Posted by: bmull | December 7, 2009 5:22 PM | Report abuse

Well as long as people can post WORDS of why the do or do not like their plan it will be good. If its just a numerical rating system its worthless. But it'll be difficult for insurers to hide if there are stories of bad behavior.

Posted by: truth5 | December 7, 2009 5:26 PM | Report abuse

I suspect it will be about as useful as a Yelp restaurant review. A third of the people will claim it's the best food they've ever eaten, a third will claim they'll never go back, and the other third will be divided between shills for the restaurant touting it, and hacks for the restaurant across the street who will be deriding it.

I think that within a given health care company's plans there will be satisfied policy holders and dissatisfied policy holders. For example, we (by dint of work) have Cigna. We, frankly, haven't had a problem with them, but I can assure you that there are probably thousands of people who have. It's going to be tough for consumers.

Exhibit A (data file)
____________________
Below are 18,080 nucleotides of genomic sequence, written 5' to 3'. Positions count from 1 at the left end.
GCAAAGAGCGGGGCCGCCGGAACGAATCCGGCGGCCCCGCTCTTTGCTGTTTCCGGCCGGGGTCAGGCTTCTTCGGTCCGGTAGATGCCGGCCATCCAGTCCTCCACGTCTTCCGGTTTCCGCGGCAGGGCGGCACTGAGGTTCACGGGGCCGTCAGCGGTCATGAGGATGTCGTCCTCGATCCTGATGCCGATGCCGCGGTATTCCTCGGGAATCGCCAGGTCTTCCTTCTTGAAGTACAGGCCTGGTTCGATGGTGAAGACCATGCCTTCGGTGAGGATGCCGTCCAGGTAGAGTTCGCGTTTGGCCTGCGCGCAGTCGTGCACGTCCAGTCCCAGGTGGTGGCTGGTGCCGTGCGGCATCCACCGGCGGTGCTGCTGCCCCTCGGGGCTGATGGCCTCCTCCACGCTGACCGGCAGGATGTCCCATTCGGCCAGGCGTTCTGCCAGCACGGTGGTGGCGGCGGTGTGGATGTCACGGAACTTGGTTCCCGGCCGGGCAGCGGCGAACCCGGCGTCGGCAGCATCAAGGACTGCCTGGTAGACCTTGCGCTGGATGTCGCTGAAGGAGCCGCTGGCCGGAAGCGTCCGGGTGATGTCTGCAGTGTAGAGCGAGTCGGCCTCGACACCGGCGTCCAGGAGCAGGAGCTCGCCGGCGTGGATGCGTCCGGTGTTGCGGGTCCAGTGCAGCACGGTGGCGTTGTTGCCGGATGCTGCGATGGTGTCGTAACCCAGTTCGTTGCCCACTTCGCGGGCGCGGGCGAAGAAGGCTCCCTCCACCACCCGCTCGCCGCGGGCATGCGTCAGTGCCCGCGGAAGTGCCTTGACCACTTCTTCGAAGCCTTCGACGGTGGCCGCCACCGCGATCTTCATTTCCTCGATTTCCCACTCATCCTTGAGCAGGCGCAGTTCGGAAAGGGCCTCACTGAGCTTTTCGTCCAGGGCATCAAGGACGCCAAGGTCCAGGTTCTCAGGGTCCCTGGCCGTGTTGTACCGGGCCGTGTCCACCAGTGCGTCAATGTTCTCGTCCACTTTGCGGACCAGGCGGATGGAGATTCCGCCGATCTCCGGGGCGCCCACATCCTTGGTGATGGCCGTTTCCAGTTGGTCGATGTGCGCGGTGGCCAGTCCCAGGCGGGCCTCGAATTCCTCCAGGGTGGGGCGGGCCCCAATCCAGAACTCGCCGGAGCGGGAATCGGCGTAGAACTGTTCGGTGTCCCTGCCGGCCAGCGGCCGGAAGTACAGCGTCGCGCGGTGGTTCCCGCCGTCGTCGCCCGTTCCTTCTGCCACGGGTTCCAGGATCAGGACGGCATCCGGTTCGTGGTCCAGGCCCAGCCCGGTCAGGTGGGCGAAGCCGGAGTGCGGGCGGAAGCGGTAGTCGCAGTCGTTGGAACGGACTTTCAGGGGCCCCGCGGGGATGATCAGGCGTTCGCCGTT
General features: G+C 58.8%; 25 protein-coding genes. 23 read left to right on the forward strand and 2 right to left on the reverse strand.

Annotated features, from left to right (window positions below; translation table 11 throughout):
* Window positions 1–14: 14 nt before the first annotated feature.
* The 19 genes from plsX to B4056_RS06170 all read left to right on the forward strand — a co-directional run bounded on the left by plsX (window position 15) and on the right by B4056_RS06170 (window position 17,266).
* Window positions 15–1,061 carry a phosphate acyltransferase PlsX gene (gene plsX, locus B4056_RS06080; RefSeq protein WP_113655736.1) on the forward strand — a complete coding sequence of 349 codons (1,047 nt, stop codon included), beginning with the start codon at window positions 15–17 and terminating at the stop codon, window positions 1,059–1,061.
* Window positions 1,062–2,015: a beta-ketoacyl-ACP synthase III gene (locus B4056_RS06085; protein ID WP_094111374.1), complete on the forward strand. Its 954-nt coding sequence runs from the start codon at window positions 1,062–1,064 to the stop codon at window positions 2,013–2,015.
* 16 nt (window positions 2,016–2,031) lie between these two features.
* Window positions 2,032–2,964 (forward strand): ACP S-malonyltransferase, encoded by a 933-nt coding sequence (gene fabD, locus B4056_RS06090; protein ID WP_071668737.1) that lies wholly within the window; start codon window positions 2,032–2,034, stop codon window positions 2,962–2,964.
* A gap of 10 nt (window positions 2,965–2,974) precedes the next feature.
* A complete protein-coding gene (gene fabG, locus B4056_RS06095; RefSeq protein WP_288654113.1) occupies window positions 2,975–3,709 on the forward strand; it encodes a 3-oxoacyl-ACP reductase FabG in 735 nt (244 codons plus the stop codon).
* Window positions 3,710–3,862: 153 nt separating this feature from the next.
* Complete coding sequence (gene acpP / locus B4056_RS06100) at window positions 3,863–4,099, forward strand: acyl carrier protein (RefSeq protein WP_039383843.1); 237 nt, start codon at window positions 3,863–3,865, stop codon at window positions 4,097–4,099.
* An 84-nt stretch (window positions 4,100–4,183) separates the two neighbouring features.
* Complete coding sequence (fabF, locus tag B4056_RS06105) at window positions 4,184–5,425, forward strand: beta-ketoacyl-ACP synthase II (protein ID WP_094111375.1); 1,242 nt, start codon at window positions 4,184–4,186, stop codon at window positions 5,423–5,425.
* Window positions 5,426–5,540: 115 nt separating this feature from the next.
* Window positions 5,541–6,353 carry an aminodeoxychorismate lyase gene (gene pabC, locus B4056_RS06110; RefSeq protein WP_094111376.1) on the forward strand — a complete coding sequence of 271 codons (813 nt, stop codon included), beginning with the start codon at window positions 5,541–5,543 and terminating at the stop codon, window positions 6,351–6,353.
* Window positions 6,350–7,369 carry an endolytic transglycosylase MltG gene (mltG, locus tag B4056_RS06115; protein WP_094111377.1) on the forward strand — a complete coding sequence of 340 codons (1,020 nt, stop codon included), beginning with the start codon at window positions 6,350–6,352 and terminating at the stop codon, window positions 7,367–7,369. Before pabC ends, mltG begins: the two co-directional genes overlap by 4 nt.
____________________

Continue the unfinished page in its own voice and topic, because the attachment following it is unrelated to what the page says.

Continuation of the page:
Posted by: JJenkins2 | December 7, 2009 6:47 PM | Report abuse

This is OK, although the literature is ripe with data demonstrating that there is a poor connection between patients satisfaction and actual quality of care. Instead, patients tend to value the non-medical aspects of health care disproportionately-- personal interactions, access to parking, amenities, etc. So there's real question on the value of consumer input.

That said I'm a huge consumer-directed health proponent generally-- we just need decisions to be made on the right data. Following the NHTSA model on crash safety-- a government-sponsored evaluation system with simple metrics-- five stars-- is where we should be going. An HHS, or NCQA (which already exists) evaluation, coupled with meaningful stats that could be collected-- % of claims disputed/rejected, etc. could provide a consistent 5-10 data points that would be significantly more meaningful than consumer reviews. But this is a step in the right direction.